Avadhnama-Maharashtra, whose editor Shirin Dalvi is at present caught in a controversy over publishing the cover of Charlie Hebdo magazine carrying a cartoon of Prophet Mohammed, was being run on a franchisee model by a group of mostly Hindu media professionals.
The struggling franchisee was supposed to start paying a royalty of Rs 1 lakh per month from January to the original owner as part of the agreement when the paper was shut after the controversy.
Avadhnama was a bi-lingual newspaper (Hindi and Urdu), headquartered in Lucknow, and listed in the name of one Taqdees Fatima Rizvi. It published editions in five cities of Uttar Pradesh before a group of young media professionals from Mumbai decided to bring the paper to Mumbai just ahead of the Lok Sabha and Maharashtra Assembly elections.
In December 2013, a deal was signed between Marik Media and Communications Pvt, which has Deepak Mhatre, Bhushan Mhatre and Amit Kabre listed as its directors, and Rizvi to allow them to print and publish the newspaper in Mumbai for a period of 108 months. As part of the agreement, a copy of which is with The Indian Express, a royalty of Rs 1 lakh was to be paid to the owners from January, 2015 — a year after the paper commenced operations.
The Mhartres chose a septuagenarian — Khalil Zahid, a veteran journalist, who has been out of the profession for the last two decades — to be at helm of the paper. “The Mhatres approached me and said that they want me to head the newspaper. I asked them how much money they had, and they said they had Rs 1.5 crore for the venture. However, a month into the launch, there was a deficit of Rs 5 lakh,” Khalil Zahid told The Indian Express.
“The directors only wanted to make money from the elections. I guess they made over Rs 60 lakh during the Lok Sabha elections,” Zahid said.
He also said that Mhatres, who had earlier worked with marketing departments of newspapers in Mumbai, would dictate whose photo should be published in the newspaper.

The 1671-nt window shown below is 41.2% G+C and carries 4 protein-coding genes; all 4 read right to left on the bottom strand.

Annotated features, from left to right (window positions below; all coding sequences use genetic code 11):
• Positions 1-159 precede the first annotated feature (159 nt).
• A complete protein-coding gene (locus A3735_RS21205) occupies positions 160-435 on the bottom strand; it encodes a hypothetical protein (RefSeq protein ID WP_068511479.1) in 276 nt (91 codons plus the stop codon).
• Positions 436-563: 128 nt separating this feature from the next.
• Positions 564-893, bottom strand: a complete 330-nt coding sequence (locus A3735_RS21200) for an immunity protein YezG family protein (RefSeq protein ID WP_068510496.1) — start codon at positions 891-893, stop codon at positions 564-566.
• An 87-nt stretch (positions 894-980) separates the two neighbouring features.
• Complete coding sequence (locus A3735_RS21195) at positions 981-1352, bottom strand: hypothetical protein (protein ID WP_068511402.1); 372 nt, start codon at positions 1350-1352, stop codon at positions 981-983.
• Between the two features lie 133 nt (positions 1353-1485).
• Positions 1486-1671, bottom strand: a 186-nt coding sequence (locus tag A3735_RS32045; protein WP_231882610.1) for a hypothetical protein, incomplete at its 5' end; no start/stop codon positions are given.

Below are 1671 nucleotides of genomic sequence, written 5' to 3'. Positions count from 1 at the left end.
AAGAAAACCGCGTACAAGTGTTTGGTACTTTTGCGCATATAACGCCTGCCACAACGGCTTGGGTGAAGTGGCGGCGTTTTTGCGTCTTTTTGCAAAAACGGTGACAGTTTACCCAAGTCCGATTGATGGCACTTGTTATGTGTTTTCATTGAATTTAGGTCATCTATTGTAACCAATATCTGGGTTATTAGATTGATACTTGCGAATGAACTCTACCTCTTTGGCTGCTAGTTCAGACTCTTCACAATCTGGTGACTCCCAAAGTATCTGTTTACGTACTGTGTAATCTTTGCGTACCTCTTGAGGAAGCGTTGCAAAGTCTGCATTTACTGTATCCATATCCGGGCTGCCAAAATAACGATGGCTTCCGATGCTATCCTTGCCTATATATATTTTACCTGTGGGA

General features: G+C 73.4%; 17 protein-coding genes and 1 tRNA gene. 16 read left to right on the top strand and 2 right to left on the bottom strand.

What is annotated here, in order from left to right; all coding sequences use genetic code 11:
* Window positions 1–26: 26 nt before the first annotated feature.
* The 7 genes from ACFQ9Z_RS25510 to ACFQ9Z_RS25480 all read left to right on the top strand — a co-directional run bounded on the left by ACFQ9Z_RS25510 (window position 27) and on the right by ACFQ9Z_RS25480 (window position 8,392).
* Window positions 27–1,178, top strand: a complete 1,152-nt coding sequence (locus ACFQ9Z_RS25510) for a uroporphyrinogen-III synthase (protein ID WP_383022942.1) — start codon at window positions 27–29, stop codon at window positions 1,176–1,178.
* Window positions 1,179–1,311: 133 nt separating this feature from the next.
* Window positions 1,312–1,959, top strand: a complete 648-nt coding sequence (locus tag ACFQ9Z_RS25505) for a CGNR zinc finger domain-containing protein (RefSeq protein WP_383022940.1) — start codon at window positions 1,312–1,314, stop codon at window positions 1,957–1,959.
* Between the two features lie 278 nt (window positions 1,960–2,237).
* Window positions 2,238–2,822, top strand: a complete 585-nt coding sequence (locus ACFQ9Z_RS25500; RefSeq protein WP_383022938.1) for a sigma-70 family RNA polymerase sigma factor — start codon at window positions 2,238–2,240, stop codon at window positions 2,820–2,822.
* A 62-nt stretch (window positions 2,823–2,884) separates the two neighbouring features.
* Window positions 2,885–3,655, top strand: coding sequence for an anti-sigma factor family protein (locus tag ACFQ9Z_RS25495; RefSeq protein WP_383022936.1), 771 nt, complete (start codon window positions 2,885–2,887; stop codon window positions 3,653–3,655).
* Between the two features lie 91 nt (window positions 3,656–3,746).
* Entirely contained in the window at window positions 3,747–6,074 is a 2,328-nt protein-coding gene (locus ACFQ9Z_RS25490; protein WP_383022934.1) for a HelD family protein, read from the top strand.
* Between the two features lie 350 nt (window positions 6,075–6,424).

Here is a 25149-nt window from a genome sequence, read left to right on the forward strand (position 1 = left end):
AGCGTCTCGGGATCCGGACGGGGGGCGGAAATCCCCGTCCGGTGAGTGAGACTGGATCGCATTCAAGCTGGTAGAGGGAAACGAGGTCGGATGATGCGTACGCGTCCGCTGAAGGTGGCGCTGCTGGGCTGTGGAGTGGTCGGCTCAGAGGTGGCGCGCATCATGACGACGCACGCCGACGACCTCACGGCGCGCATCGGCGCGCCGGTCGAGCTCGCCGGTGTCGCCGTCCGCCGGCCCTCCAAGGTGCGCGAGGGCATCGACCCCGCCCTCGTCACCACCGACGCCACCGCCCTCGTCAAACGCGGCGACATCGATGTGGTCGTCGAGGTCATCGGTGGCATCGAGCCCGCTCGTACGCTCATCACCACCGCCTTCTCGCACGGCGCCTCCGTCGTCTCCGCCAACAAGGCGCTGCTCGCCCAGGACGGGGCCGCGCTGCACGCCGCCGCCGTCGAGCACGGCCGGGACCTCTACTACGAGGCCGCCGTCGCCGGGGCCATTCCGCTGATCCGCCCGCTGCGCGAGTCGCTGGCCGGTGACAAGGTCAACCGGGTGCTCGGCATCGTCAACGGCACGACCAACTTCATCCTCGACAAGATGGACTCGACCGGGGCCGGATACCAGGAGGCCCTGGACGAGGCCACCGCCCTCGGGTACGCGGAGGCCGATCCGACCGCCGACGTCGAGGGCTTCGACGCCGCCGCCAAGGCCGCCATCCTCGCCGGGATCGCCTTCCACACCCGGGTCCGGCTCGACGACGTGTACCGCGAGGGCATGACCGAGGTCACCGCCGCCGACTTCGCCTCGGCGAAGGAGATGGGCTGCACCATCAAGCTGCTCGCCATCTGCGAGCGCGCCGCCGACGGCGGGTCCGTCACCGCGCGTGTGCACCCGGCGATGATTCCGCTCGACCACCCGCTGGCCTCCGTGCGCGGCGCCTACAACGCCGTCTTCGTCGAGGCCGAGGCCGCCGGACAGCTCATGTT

“They would ask why we were carrying a particular person’s photo as we had got no money from him. They hardly seemed to understand anything of journalism,” Zahid said.
Soon after the Lok Sabha elections, the newspaper was re-launched with its pages decreased from 12 to eight.
“On July 29 last year, I found that my name as editor was replaced by that of Shirin Dalvi who till then had no part to play in the newspaper,” Zahid said.
After Dalvi’s entry, the paper was transformed into a tabloid and more people were told to go due to “financial crisis”.
Former employees of the newspaper claimed that publishing the Prophet’s cartoon was part of a game plan to shut down the paper without facing any financial repercussions as from January, the publishers would have become liable to pay Rs 1 lakh every month to the original owner. “They were not in a position to do that. I think that publishing the cartoon was a way of getting the unviable paper shut without facing financial damages,” said Zahid.
The Mhatres were not available for comment and did not respond to phone calls or messages. Dalvi, however, said that there were no plans of shutting down the paper.
“The management had no intention of shutting down. This was the first Urdu tabloid in the region and we got a good response from people,” she said. She, however, acknowledged that workers were retrenched and the staff size scaled down from 25 to 12. She added that if given a chance, they would “revive the newspaper”.